I am an aquatic microbial ecologist and biogeochemist.
Very broadly: I am interested in how microbial diversity affects nutrient cycling in aquatic ecosystems, as well as the basic biology of marine and freshwater archaea.
Specifically: I seek to understand the interplay between microbial populations (archaea in particular) and nitrogen-cycling rates in aquatic ecosystems. I use tools from microbial ecology, ‘omics, cultivation-based microbiology, isotope geochemistry, and bioinformatics. This array of interdisciplinary methods allows my questions to span a wide range of scales, from genes to cells to microbial populations to entire ecosystems. Knowledge of a variety of techniques provides opportunities for undergraduate mentees with diverse scientific interests: ecology, microbiology, oceanography, genomics, computational biology, etc. – anything related to microbes, nitrogen, or water!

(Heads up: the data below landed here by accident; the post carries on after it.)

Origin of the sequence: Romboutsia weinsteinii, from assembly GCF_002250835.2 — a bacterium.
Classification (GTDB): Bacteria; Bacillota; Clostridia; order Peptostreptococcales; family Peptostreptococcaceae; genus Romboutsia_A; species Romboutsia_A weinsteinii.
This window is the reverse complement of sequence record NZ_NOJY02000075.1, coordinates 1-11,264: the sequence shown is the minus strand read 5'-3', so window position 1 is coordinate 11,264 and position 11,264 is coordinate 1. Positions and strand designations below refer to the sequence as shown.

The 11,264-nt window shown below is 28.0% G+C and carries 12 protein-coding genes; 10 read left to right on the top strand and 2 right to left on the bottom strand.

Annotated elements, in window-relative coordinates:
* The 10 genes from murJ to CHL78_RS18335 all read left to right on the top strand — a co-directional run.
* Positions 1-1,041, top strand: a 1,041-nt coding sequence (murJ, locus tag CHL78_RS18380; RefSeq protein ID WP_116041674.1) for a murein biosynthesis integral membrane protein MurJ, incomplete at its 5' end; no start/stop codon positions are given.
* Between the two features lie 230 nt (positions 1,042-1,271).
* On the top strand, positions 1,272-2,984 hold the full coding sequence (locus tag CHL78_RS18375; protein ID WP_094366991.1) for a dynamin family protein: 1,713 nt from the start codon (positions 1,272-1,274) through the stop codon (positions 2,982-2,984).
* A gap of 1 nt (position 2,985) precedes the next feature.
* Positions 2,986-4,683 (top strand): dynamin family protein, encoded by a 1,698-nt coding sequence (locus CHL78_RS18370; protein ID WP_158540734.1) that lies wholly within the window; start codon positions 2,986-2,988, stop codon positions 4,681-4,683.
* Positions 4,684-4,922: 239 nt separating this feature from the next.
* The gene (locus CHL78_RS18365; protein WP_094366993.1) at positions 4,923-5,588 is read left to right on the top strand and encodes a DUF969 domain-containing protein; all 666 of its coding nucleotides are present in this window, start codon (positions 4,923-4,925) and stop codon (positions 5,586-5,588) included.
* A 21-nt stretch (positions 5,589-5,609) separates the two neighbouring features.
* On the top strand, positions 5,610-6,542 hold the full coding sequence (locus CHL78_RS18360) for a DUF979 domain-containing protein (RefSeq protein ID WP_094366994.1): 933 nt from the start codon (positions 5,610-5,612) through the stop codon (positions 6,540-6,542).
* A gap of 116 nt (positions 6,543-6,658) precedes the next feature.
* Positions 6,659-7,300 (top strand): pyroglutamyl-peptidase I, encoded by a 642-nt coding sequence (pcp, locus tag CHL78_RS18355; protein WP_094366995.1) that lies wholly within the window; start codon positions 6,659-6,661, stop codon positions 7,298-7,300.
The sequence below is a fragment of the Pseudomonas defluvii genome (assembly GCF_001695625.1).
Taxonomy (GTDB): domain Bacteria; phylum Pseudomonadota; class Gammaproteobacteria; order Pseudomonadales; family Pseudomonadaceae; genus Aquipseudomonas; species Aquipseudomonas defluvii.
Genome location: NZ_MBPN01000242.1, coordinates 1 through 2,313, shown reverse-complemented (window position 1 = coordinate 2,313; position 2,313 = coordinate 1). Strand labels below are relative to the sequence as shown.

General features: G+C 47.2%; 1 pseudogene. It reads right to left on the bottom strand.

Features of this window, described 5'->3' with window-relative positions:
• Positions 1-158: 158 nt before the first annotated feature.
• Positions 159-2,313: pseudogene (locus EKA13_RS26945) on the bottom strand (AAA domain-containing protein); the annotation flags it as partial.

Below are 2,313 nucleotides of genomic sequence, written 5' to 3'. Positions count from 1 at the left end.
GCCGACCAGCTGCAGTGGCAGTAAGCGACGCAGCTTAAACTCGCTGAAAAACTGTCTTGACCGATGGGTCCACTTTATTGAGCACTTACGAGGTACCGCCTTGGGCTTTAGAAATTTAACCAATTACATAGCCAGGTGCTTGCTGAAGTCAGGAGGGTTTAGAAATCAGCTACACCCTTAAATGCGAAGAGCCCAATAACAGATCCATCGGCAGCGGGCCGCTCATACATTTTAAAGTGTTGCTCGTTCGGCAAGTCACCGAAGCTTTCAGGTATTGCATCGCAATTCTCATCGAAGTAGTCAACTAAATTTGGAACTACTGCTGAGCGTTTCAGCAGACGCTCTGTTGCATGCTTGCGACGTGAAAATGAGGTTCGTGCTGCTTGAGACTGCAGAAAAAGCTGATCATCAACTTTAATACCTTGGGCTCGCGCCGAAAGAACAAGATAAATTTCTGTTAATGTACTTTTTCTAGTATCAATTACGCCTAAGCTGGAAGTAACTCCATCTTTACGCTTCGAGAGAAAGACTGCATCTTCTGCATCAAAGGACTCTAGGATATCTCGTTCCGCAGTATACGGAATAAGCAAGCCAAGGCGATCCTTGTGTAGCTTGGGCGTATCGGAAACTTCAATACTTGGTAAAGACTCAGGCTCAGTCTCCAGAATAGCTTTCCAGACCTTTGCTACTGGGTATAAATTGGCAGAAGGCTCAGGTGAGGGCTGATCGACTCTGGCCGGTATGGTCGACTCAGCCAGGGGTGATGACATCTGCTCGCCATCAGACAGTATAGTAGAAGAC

While much of my research involves collecting new data from ships or docks and processing them in the lab, my computational projects also take advantage of the rapidly-growing public databases of microbial sequence data.
As an educator, I am interested in developing project-based undergraduate science courses that incorporate field work, lab work, and/or chronological reading of primary literature. I seek to mimic the scientific process in undergraduate courses – e.g., reading journal articles, scientific writing, and collecting, processing, and presenting data. Furthermore, I strive to use inclusive teaching methods that create an open learning community and facilitate success for students from all backgrounds. I have contributed to courses on marine biology, field methods in environmental science, microbiology, and environmental science as a teaching assistant and guest lecturer.
Email: juliand [at] uga [dot] edu
I like to tweet about science and other assorted things.